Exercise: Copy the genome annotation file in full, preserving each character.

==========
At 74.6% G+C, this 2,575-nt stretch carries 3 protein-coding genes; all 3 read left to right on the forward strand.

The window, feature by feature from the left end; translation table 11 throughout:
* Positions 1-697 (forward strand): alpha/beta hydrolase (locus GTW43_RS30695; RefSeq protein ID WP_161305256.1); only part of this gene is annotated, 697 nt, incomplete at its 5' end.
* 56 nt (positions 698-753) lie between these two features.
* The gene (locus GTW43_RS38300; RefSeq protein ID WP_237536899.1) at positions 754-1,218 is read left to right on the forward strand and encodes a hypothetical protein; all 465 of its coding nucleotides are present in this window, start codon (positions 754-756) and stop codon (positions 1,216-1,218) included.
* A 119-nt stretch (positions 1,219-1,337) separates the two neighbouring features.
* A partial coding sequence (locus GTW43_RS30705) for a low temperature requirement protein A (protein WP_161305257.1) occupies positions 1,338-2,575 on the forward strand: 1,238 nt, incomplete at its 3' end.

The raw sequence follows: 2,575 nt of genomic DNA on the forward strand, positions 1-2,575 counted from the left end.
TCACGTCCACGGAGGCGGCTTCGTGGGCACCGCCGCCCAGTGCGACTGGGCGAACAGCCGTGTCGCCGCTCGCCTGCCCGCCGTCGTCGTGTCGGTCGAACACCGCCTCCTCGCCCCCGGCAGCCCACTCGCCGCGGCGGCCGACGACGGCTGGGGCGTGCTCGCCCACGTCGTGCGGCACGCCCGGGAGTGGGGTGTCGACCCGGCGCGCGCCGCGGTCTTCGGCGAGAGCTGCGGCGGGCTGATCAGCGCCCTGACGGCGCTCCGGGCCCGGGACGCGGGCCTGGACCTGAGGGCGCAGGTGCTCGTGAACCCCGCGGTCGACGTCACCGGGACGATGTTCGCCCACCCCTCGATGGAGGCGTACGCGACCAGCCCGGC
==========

At 74.6% G+C, this 2,575-nt stretch carries 3 protein-coding genes; all 3 read left to right on the forward strand.

The window, feature by feature from the left end; translation table 11 throughout:
* Positions 1-697 (forward strand): alpha/beta hydrolase (locus GTW43_RS30695; RefSeq protein ID WP_161305256.1); only part of this gene is annotated, 697 nt, incomplete at its 5' end.
* 56 nt (positions 698-753) lie between these two features.
* The gene (locus GTW43_RS38300; RefSeq protein ID WP_237536899.1) at positions 754-1,218 is read left to right on the forward strand and encodes a hypothetical protein; all 465 of its coding nucleotides are present in this window, start codon (positions 754-756) and stop codon (positions 1,216-1,218) included.
* A 119-nt stretch (positions 1,219-1,337) separates the two neighbouring features.
* A partial coding sequence (locus GTW43_RS30705) for a low temperature requirement protein A (protein WP_161305257.1) occupies positions 1,338-2,575 on the forward strand: 1,238 nt, incomplete at its 3' end.

The raw sequence follows: 2,575 nt of genomic DNA on the forward strand, positions 1-2,575 counted from the left end.
TCACGTCCACGGAGGCGGCTTCGTGGGCACCGCCGCCCAGTGCGACTGGGCGAACAGCCGTGTCGCCGCTCGCCTGCCCGCCGTCGTCGTGTCGGTCGAACACCGCCTCCTCGCCCCCGGCAGCCCACTCGCCGCGGCGGCCGACGACGGCTGGGGCGTGCTCGCCCACGTCGTGCGGCACGCCCGGGAGTGGGGTGTCGACCCGGCGCGCGCCGCGGTCTTCGGCGAGAGCTGCGGCGGGCTGATCAGCGCCCTGACGGCGCTCCGGGCCCGGGACGCGGGCCTGGACCTGAGGGCGCAGGTGCTCGTGAACCCCGCGGTCGACGTCACCGGGACGATGTTCGCCCACCCCTCGATGGAGGCGTACGCGACCAGCCCGGC